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HomeWorldHow Israel's Iron Dome and Arrow missile defences work, counter Iran attack

How Israel’s Iron Dome and Arrow missile defences work, counter Iran attack

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Israel used a multi-layered defence shield to block Iran’s mass drone and missile attack on Israeli territory overnight. Its defensive array includes short-range Iron Dome and long-range Arrow-2 and Arrow-3 missiles.

Israel has been honing its air defences since coming under Iraqi Scud salvoes in the 1991 Gulf war.

ARROW

The long-range Arrow-2 and Arrow-3 system, developed by Israel with an Iranian missile threat in mind, is designed to intercept ballistic missiles outside the earth’s atmosphere, using a detachable warhead that collides with the target.

It operates at an altitude that allows for the safe dispersal of any non-conventional warheads.

State-owned Israel Aerospace Industries is the project’s main contractor, while Boeing is involved in producing the interceptors.

On Oct. 31, Israel’s military said it had used the Arrow aerial defence system for the first time since the Oct. 7 outbreak of the war with Hamas to intercept a surface-to-surface missile in the Red Sea fired towards its territory.

On Sept. 28, Germany signed a letter of commitment with Israel to buy the Arrow-3 missile defence system for nearly 4 billion euros ($4.2 billion).

DAVID’S SLING

The mid-range David’s Sling system is designed to shoot down ballistic missiles fired from 100 km to 200 km (62 to 124 miles) away.

READ ALSO: How Iranian attack rattled Israelis, escalates fear of bigger war

Developed and manufactured jointly by Israel’s state-owned Rafael Advanced Defense Systems and the U.S. Raytheon Co, David’s Sling is also designed to intercept aircraft, drones and cruise missiles.

IRON DOME

The short-range Iron Dome air defence system was built to intercept the kind of rockets fired by the Palestinian Islamist movement Hamas in Gaza.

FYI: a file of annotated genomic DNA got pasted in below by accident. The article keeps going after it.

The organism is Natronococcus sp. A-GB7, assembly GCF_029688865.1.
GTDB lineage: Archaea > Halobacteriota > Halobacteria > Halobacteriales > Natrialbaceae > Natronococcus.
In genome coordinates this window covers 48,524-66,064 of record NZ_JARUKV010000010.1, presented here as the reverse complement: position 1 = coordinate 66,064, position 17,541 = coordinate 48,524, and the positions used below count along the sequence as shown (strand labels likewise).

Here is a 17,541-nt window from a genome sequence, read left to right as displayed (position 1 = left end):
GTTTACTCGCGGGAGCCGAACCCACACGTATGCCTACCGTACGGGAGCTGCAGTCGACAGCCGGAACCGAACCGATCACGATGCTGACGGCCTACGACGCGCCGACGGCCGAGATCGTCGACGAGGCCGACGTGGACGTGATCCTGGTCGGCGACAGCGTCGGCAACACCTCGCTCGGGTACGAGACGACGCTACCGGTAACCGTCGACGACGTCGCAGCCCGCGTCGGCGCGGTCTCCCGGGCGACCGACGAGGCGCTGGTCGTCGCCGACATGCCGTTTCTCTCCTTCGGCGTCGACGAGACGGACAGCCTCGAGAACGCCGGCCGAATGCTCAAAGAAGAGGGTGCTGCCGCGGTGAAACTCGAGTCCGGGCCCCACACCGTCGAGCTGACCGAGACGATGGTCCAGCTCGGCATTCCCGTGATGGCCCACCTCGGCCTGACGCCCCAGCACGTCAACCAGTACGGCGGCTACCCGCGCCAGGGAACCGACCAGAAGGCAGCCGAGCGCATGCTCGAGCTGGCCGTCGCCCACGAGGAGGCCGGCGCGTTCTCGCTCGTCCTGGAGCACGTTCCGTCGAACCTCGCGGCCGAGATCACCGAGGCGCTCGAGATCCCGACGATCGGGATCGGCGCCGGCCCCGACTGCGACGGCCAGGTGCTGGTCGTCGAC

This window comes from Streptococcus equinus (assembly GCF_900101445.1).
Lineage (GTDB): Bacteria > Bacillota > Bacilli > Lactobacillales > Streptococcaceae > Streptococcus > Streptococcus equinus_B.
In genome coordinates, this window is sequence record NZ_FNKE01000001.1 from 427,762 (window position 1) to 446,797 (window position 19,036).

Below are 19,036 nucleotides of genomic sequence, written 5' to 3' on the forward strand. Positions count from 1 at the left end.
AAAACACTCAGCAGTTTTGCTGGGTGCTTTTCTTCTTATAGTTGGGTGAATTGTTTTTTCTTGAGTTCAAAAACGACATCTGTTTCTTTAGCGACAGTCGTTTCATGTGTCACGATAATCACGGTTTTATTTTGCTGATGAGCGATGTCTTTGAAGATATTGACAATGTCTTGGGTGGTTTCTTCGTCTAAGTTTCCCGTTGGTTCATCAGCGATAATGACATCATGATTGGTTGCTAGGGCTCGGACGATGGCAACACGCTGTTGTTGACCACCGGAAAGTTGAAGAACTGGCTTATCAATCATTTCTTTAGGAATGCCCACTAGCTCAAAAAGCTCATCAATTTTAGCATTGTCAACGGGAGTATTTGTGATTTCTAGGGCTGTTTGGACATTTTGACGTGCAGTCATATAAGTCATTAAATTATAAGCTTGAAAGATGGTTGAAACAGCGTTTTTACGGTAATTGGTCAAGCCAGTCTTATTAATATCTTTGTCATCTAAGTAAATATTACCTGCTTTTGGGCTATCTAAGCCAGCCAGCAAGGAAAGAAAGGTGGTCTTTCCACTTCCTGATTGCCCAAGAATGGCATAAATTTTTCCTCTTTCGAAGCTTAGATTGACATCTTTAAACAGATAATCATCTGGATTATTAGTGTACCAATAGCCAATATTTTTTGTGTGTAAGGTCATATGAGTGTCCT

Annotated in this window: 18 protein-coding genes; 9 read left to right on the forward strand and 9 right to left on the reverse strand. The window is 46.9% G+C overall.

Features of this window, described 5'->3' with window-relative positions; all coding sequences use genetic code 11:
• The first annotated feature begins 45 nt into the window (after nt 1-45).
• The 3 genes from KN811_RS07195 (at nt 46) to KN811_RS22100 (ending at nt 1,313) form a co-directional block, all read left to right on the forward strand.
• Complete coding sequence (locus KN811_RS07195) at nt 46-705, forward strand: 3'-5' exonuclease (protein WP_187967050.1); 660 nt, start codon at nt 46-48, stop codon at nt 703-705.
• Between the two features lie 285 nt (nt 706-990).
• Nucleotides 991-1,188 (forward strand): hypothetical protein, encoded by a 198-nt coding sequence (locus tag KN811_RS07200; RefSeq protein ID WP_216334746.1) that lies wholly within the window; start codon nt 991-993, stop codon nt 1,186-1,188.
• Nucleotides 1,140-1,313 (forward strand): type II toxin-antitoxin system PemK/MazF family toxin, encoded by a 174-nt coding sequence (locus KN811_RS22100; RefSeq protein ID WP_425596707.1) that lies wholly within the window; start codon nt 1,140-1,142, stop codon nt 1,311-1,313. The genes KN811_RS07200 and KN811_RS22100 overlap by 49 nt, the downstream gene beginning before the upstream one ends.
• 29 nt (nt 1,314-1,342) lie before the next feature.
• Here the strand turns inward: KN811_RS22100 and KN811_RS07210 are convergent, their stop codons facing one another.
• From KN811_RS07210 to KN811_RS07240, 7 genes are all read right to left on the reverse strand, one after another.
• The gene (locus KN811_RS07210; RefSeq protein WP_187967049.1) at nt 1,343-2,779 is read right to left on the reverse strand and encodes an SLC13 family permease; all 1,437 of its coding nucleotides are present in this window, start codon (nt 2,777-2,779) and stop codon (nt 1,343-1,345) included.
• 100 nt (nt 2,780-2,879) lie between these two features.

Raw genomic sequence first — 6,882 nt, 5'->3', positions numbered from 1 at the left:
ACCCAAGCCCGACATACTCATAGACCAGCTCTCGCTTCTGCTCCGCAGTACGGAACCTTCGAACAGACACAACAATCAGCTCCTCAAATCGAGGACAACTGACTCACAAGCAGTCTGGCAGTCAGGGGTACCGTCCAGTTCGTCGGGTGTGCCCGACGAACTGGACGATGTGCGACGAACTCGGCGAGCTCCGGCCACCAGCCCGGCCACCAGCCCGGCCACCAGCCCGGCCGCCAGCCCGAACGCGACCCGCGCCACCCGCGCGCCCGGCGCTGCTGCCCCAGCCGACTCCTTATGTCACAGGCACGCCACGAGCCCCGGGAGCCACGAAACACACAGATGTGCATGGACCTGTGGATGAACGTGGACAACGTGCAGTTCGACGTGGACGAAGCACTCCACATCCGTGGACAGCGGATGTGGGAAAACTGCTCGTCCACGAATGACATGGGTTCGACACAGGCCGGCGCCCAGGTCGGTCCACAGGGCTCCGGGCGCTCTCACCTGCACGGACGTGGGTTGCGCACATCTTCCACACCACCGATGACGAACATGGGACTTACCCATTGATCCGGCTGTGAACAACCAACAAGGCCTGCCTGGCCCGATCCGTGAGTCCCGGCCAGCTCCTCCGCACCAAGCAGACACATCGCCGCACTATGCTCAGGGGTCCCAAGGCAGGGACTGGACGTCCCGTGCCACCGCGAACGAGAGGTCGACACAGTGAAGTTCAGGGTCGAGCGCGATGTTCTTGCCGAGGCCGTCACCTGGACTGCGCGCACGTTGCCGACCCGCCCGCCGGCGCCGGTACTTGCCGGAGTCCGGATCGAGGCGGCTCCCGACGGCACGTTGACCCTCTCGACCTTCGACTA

Developed by state-owned Rafael Advanced Defense Systems with U.S. backing, it became operational in 2011. Each truck-towed unit fires radar-guided missiles to blow up short-range threats like rockets, mortars and drones in mid-air.

Rafael says it delivered two Iron Dome batteries to the U.S. Army in 2020. Ukraine is seeking a supply as well in its war with Russia, though Israel has so far only provided Kyiv with humanitarian support and civil defences.

A naval version of the Iron Dome to protect ships and sea-based assets was deployed in 2017.

The system quickly determines whether a rocket is on course to hit a populated area; if not, the rocket is ignored and allowed to land harmlessly.

Iron Dome was originally billed as providing city-sized coverage against rockets with ranges of between 4 and 70 km (2.5 to 43 miles), but experts say this has since been expanded.

LASER-BASED SYSTEM

Israel’s interception systems cost between tens of thousands and millions of dollars to shoot down incoming threats. Israel is developing a laser-based system to neutralise enemy rockets and drones at an estimated cost of just $2 per interception.

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